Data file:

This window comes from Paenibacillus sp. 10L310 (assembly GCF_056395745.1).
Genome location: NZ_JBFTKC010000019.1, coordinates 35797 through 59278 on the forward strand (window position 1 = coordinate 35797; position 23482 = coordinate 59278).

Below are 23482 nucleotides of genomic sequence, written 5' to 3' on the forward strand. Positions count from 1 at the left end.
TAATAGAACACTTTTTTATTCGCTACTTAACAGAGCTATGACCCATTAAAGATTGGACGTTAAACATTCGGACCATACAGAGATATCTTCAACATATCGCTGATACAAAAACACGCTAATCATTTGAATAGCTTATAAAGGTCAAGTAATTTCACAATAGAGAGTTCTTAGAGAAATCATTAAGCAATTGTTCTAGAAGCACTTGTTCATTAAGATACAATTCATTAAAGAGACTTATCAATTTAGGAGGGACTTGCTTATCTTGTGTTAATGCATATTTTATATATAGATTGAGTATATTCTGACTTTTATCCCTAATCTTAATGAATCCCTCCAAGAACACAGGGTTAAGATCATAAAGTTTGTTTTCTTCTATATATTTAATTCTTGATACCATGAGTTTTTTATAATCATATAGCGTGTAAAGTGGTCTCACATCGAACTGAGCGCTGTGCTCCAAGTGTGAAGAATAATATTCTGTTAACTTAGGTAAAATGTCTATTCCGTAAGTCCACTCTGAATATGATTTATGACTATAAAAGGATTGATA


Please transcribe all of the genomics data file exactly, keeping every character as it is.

This window comes from Paenibacillus sp. 10L310 (assembly GCF_056395745.1).
Genome location: NZ_JBFTKC010000019.1, coordinates 35797 through 59278 on the forward strand (window position 1 = coordinate 35797; position 23482 = coordinate 59278).

Below are 23482 nucleotides of genomic sequence, written 5' to 3' on the forward strand. Positions count from 1 at the left end.
TAATAGAACACTTTTTTATTCGCTACTTAACAGAGCTATGACCCATTAAAGATTGGACGTTAAACATTCGGACCATACAGAGATATCTTCAACATATCGCTGATACAAAAACACGCTAATCATTTGAATAGCTTATAAAGGTCAAGTAATTTCACAATAGAGAGTTCTTAGAGAAATCATTAAGCAATTGTTCTAGAAGCACTTGTTCATTAAGATACAATTCATTAAAGAGACTTATCAATTTAGGAGGGACTTGCTTATCTTGTGTTAATGCATATTTTATATATAGATTGAGTATATTCTGACTTTTATCCCTAATCTTAATGAATCCCTCCAAGAACACAGGGTTAAGATCATAAAGTTTGTTTTCTTCTATATATTTAATTCTTGATACCATGAGTTTTTTATAATCATATAGCGTGTAAAGTGGTCTCACATCGAACTGAGCGCTGTGCTCCAAGTGTGAAGAATAATATTCTGTTAACTTAGGTAAAATGTCTATTCCGTAAGTCCACTCTGAATATGATTTATGACTATAAAAGGATTGATA